Thanks to modern science, every newborn has become a ticking genetic time bomb–males only live to age twenty-five, and females only live to age twenty. In this bleak landscape, young girls are kidnapped and forced into polygamous marriages to keep the population from dying out.
When sixteen-year-old Rhine Ellery is taken by the Gatherers to become a bride, she enters a world of wealth and privilege. Despite her husband Linden’s genuine love for her, and a tenuous trust among her sister wives, Rhine has one purpose: to escape–to find hew twin brother and go home.
But Rhine has more to contend with than losing her freedom. Linden’s eccentric father is bent on finding an antidote to the genetic virus that is getting closer to taking his son, even if it means collecting corpses in order to test his experiments. With the help of Gabriel, a servant she is growing dangerously attracted to, Rhine attempts to break free, in the limited time she has left.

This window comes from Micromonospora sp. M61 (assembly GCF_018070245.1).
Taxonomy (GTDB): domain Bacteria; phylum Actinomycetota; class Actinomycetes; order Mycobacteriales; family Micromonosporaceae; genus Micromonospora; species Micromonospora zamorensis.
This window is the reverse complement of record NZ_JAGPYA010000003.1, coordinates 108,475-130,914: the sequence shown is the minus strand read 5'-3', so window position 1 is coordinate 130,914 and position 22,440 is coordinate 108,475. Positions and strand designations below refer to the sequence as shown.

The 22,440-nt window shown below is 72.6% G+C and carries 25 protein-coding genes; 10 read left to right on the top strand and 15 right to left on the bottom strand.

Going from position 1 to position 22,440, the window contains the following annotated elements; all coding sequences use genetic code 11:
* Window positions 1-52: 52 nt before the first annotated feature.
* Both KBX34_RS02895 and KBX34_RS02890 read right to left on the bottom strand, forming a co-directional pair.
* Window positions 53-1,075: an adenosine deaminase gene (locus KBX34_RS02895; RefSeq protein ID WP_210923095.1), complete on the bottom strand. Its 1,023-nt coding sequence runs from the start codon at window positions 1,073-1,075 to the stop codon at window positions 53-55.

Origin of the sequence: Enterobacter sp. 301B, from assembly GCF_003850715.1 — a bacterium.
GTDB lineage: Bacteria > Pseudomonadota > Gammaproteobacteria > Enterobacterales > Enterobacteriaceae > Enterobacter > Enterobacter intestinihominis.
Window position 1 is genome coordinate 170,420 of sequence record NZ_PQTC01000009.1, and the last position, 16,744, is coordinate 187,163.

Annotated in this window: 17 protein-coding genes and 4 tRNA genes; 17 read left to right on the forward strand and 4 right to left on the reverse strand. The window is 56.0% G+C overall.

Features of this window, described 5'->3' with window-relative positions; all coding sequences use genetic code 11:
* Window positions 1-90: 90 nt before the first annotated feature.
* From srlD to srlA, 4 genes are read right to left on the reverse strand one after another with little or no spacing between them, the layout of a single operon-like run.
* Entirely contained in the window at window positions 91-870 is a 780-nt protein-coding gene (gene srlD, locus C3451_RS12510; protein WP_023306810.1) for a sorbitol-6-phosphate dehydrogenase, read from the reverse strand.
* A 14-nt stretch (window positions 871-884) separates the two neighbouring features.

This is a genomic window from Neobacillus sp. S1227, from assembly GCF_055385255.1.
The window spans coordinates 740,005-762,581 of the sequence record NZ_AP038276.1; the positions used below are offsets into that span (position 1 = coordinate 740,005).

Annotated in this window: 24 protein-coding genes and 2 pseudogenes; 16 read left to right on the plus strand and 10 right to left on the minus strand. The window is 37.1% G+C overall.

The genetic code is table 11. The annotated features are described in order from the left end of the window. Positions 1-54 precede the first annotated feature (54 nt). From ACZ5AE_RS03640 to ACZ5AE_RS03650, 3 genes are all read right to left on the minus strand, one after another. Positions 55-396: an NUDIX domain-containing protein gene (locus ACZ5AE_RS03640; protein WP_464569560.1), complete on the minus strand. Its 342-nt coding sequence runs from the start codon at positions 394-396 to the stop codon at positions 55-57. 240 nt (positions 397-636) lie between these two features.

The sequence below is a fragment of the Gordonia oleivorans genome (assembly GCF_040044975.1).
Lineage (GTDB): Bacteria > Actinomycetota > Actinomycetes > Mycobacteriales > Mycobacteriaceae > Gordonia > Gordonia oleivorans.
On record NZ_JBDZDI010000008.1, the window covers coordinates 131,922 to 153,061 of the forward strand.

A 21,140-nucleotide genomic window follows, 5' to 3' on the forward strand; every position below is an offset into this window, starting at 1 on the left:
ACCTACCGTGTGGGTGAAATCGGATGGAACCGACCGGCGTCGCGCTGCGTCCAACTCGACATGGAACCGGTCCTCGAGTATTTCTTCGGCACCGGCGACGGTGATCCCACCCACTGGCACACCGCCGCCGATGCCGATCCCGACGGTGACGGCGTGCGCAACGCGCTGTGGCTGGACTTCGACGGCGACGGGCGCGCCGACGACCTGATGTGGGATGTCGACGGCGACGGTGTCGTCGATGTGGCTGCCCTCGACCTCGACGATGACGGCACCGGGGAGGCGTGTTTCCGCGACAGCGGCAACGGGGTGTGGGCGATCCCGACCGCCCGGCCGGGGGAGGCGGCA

If I could sum this book up in one word it would be INCOMPLETE. There are so many plot holes in this book it was hard to keep up with them all and the world building was completely lacking. A good portion of the book made no sense to me, and I still question the actions and in-actions of Rhine. Because of genetic experimentation the older generation are free from disease. But as a result there is a defect that causes their offspring to die early; girls at the EXACT age of twenty, and boys at the EXACT age of twenty-five. Because of the short life span, girls are being stolen from the streets and their homes and forced to marry and have children. Rhine, at the age of sixteen, is taken from Manhattan where she lived with her twin brother, and taken to a wealthy household in Florida to become Linden Ashby’s wife.